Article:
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Facts dud "My husband talks in his sleep." "Can't you do anything to break him of the habit?" wouldn't break him of it for the world!" She: "A clock is different from a man." He: "In what respect?" She: "When it strikes it keeps on working." The pessimist was suffering from rheu- matism. Every bone in my body aches," he complained. "You ought to be glad you are not a herring," said the optimist. Fred is horrid! When we were out to-night a 'little fly flew right into my mouth, and I asked him of what that was a sign." "What did he say it meant?" "That I should keep my mouth shut." "I have great pleasure in announcing, gentlemen," said the Professor to his class of students, "that to-day I have been appointed honorary physician to his Majesty." With one accord the students shouted:—"God save the King!" "Doctor Quic is quite wealthy, isn't he? Did he make all his money from his practice?" "Not all of it! He's the principal owner of a very large oil wely, in America." "Ah, I see; he makes money from the sick and the well, toe!" A British officer inspecting sentries guarding the line in Manders came across a raw-looking yeoman. "What are you here for?" he asked. "To report any- thing unusual, sir." "What would you call unusual?" "I dunno exactly, sir." What would you do if you saw five battle- ships steaming across the field "Sign the pledge, sir." She (tenderly): "When did you first know you loved me ?" He: When I be- gan to get mad when people said you were brainless and unattractive." Officer (to man arrested as a spy): "You say you don't know anything 'about the war?" Suspect: "Honest, I couldn't know less about it if I were a. war expert." A cruiser torpedoed in the bows made her way into harbour, with her water-tight doors opening up as she went. The bos'n, looking down the hatch and realising that all below was blown away, exclaimed in tragic tones: All me stores is gone." Then he ran aft to his cabin, and returned faden with books and papers, which he hurled down the hatch, adding with a sigh of relief: And all me accounts, too!"
From the Papers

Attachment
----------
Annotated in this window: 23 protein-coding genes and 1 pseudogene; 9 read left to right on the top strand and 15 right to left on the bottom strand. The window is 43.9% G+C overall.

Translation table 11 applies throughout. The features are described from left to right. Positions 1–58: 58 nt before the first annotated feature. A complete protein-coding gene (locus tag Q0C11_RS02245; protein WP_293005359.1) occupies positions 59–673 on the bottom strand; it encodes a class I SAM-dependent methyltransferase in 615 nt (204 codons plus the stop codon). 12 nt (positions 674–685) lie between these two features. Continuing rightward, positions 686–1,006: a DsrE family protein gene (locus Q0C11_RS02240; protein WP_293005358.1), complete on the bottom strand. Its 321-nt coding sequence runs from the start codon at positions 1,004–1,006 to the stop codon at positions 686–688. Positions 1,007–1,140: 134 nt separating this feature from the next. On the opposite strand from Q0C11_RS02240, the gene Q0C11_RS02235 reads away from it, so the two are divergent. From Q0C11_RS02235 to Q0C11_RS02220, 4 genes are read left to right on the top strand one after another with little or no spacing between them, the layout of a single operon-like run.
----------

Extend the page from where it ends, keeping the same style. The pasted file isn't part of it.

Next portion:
From the Papers. Something is happening in the Church of England. The ordeal. of the war has Dot been in vain; this is her steadfast resolve. If the signs are truly read a humbler and regenerated Church is going to arise. In October and November next from Land's End to Berwick-on-Tweed a call is to be given to the nation. But before she sets out to teach the Church has realised that she must go to school herself. Dur- ing the coming months she is to take herself to task and seek to fit herself for giving the great call to the nation. Every c'ity, tcwn and village is to be visited. Special messengers will go forth to proclaim" The Church—the Country— that is to be." This is the programme of the Archbishops' National Mission of Repentance and Hope. Lord St. Davids, whose engagement to Miss Eawdon Hastings is announced, was the tallest member of the House of Com- mons when he sat for Pembrokeshire, of which county he is now lord lieutenant. He was cnce a candidate for the Liberail representation of Cardiganshire, where his wife. Mrs. Wynford Philipps, was well known as a political speaker. His son, the Hon. Roland Pliitlipps, who was re- cently wounded in France, has so far re- covered as to return to active duty and is once more "in the trenches." Miss Betty Rawdon-Hastings is the second daughter of Lady Maud Rawdon-Hastings and the late Hon. Paulyn Rawdon-Hastings, of The Manor House, Ashby-de-la-Zouch. It is stated in London last week on authority that admits of no question that the Central! Control Board is issuing all order which will bring the whole of Wales and Monmouthshire wlithin the scope of the drink restrictions. This is the result of the report presented by the Board's ex- perts who recently visited the counties of Wales. The first account rendered by thV-Com- missioners appointed under the Welsh Church Act, 1914. has been issued. It covers the period from September 24th, 1914, to December 51st, 1915. Owing to the postponement of the date of disestab- lishment the vesting of property in the Commissioners did not come into opera- tion during the period of the account, which is, therefore merely a record of cash transactions in respect or salaries and other preliminary expenses sanctioned by the Treasury as neoesary for carrying the Act into effect. In order to meet the expenses of the Commission prior to the date of disestablishment temporary advances have been made from time to time out of the Civil Contingencies Fund. Tlie advances made within the period of the account were subject to the payment of interest at the rate of four per cent. The advances sa made amounted to £ 5,500. On the expenditure side salaries totalled £3,487 14s. 5d., the other chief item being L564 9s. lid., for office accom- modation. No details are given of salaries, and a balance of over PI,OW in hand is shown. Sir Edward Stafford Howard died at his London residence in Lowndes-square on Saturday, after a long illness. Born in 1851, he was the second son of Mr. Henry Howard, of Greystoke Castle. Cumberland. and represented in Parliament, as a Liberal Fast Cumberland from 1876 to lu85 In Mr Gladstone's Government of 1886 Sir Stafford was; for a. short time under secre- tary for India. Later he was appointed a commissioner of his Majesty's Woods, Forests, and Land Revenues, and had been an Ecclesiastical Commissioner since 1914. Sir Stafford Howard, who was made a C.B. in 1900 and creat a K.C.B. in 1909, was twice married, first in 18io to Lady Rachel Campbell, daughter of the second Earl Cawdor, who died in 1906, and secondly in 1911. to Chtlierine. only daughter of Sir Alcernon Co well-Stepney. The Government Committee on the treat- ment of British prisoners of war has been issued and deals with the typhus epidemic at Wittenberg Camp last year. Based on statements by repatriated prisoners, it gives illustrations of the appalling condition of the camp, the brutality and callousness of the Germans, and the heroic devotion of the British medical officers and their orderlies. The Board of Agriculture report for March states that with regard to agricul-j t tura} conditions in England and Wales the very wet and stormy weather caused great delay in all operations. Early sown winter wheat generally had withstood the adverse conditions, but wheat on heavy land had suffered a good deal, whilst that sown late it, autumn was also not satisfactory. The total area under wheat appeared to be about seven or eight per cent. less than ..St year. Winter oats and beans were ostly healthy, although backward. Pre- aticn or tile land for the spring crops is almost at a standstill, but seeds were generally strong and vigorous. There had ■oen a. good fall of lambs, although owing a tne bad weather conditions, losses had probably been rather over average. Labour every where was deficient. and farmers had considerable arrears to make up this spring. In one or two very favoured districts only i'.av-e a few early potatoes been planted. Speaking Oast week Father Vaughan stated that the Earl of Port- • rlington had recorded that a I d'stingu:shed officer of the Irish Guards, a matter-of-fact sort of man, was busiily engaged one evening at the base in Flanders, and was not too pleased to be interrupted when there suddenly came a knock at the door and a nun appeared. he told him that she had a message that until the nations sank on their knees and pf ead0d with God for mery there would certainly be no end to the war. Next day the officer went to the convent to ask the Reverend Mother not to send nuns out "t nght when lie was busy. The Reverend Mother r-epl-ed that no nuns went out at mprht, and invited him to pick out the Particular nun. He failed to do so, but ,ns he was rising he saw a portrait and pxclaimed, "That is the lady." The Rev- erend Mother replied: "VerI, General, she d'pind. She wafc onw the Reverend Mother of trrs convent." The officer went satisfied that he had received a message.